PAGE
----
Well the research project Paul and I have been working on for since February did not work out like we planned.  I think the one thing we learned from our experiment is that what the literature says is not always reliable and that lab gremlins do exist.  After getting some exciting preliminary results at the beginning of April, we tried our DNA nanotube length experiment again at different temperatures and with a better design.  That however, didn’t work as we found that the phase transition temperature in the literature isn’t quite right and that several of the oligonucleotide strands that we use to make the nanotubes went bad due to lab gremlins or sublimation, we’re still testing. We were hoping to have really good results showing that we could make really long nanotubes by nucleation for the URCA colloquium May 19th.  Instead what we have is results telling us that we have a interesting, albeit unpractical, way of measuring the phase transition temperature for these nanotubes, and that that temperature is lower then what we expected. But on the bright side I now have a really exciting summer project lined up in the same lab! Look for post about that next.

~Alex

Posted in 2010-2011

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Student Contributors
Alex Iteen is a second year student majoring in Biology. He is interested in bioengineering and synthetic biology. He is currently working in Dr. Fygenson's lab on DNA nanotubes.
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David Wallace is a third year student majoring in Biochemistry/Molecular Biology. He is currently working in Professor Weimbs's lab studying the pathogenic mechanisms of Autosomal Dominant Polycystic Kidney Disease (ADPKD).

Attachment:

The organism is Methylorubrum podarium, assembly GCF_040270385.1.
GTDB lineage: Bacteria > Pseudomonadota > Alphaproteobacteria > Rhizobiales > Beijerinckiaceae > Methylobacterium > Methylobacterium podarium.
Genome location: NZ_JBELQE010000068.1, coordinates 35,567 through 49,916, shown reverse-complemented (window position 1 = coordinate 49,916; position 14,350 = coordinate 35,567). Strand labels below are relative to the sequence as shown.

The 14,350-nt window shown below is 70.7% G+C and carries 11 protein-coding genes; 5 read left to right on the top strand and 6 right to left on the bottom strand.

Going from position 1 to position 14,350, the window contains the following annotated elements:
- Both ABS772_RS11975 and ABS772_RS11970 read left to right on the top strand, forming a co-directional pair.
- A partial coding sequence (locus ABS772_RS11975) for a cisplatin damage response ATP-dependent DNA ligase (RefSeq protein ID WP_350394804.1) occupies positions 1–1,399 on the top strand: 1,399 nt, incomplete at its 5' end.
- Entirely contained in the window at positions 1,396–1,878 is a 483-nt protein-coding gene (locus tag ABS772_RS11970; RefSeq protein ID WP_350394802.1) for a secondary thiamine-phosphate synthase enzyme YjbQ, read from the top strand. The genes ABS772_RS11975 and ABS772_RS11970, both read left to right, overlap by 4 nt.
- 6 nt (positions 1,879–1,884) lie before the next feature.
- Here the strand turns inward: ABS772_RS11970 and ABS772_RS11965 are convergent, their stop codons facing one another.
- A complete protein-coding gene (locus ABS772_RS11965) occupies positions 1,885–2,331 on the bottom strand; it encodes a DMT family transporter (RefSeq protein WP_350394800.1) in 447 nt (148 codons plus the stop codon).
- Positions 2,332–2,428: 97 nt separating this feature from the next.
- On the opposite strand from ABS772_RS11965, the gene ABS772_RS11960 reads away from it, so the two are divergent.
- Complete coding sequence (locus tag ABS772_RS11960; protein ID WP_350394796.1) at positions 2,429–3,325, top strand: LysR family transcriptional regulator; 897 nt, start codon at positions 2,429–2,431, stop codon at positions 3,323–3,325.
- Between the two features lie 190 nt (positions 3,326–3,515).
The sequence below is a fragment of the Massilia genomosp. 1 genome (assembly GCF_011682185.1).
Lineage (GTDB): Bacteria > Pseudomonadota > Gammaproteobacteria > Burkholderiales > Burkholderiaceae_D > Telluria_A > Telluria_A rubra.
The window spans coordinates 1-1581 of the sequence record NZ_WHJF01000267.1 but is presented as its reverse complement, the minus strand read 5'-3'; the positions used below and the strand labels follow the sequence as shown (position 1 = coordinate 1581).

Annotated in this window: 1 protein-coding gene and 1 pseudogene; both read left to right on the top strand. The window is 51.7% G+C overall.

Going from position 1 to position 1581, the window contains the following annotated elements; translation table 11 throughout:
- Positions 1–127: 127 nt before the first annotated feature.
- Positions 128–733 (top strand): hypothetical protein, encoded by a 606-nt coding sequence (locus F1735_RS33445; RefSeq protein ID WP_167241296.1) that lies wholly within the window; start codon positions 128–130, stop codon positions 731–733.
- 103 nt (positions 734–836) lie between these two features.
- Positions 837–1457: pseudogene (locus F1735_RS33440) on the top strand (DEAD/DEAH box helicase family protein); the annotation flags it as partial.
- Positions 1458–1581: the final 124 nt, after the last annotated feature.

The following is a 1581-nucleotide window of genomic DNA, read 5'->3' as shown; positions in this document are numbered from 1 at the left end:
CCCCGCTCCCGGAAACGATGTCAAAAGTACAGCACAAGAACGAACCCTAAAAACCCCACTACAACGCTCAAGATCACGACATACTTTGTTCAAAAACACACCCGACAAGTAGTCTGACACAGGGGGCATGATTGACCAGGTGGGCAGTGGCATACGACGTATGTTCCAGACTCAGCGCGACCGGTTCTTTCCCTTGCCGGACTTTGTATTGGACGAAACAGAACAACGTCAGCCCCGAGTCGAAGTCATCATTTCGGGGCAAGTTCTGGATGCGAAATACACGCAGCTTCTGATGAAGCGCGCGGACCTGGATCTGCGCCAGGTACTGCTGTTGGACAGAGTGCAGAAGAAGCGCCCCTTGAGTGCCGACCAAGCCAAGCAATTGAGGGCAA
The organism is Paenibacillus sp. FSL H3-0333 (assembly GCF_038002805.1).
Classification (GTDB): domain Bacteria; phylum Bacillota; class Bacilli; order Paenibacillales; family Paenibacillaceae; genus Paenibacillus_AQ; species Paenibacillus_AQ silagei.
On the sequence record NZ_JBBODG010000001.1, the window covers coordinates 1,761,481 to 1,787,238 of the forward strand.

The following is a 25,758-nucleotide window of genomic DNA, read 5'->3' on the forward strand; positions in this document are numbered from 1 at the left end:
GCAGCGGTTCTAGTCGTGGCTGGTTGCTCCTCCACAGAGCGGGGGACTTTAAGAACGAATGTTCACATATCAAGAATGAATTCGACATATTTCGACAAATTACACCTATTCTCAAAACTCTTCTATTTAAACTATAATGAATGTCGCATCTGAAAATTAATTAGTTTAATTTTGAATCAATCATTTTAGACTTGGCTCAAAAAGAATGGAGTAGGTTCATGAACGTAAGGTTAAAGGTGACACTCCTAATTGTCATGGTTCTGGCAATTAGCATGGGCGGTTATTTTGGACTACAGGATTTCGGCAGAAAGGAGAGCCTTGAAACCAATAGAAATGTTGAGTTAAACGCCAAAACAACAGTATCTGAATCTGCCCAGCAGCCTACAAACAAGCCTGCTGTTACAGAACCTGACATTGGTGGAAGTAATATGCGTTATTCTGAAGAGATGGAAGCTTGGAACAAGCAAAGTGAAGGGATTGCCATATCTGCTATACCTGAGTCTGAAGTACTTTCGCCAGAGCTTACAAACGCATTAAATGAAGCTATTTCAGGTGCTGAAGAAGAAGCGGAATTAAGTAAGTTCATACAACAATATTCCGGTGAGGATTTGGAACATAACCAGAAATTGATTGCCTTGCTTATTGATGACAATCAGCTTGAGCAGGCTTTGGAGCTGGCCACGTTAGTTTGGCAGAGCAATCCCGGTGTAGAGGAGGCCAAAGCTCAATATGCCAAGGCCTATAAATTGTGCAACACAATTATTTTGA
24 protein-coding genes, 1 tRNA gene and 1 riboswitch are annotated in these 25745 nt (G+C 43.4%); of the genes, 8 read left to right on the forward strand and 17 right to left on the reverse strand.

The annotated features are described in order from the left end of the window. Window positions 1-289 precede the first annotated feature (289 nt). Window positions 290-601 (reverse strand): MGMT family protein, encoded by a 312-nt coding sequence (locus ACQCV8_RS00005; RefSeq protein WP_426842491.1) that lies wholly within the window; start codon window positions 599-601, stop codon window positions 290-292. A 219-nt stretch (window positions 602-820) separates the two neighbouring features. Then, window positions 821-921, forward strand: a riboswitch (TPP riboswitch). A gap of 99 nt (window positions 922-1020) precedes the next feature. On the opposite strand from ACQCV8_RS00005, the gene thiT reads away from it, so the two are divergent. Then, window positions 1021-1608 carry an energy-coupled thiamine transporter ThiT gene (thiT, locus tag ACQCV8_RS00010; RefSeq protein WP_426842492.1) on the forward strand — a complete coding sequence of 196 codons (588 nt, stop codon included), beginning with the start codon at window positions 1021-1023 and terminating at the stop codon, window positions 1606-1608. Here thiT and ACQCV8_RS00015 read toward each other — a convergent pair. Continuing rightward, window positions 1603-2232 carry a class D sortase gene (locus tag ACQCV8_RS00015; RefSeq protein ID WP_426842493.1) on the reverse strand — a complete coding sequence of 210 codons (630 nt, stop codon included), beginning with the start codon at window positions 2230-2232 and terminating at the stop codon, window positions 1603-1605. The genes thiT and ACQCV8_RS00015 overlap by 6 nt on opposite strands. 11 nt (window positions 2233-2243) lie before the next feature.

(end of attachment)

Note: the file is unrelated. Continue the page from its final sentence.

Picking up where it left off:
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Eneida Chesnut is a senior majoring in chemical engineering. She transferred from SBCC, where she studied chemistry. She works with organic materials for solar cells and is very interested in renewable energy research.
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Erzsebet is a second year chemical engineering major. She is interested in biotechnology and biophysics, and is working in Professor David Awschalom's lab investigating how cephalopod skin responds to different types of stimulation by light.
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Madison Cornwell is a second year student majoring in Biochemistry and Spanish. She is a EUREKA intern through the California NanoSystems Institute and the Resident Assistant of the Women in Science and Technology House in Manzanita Village. She will be working closely with Dr. Kosik and graduate student Israel Hernandez for the remainder of her time at UCSB.
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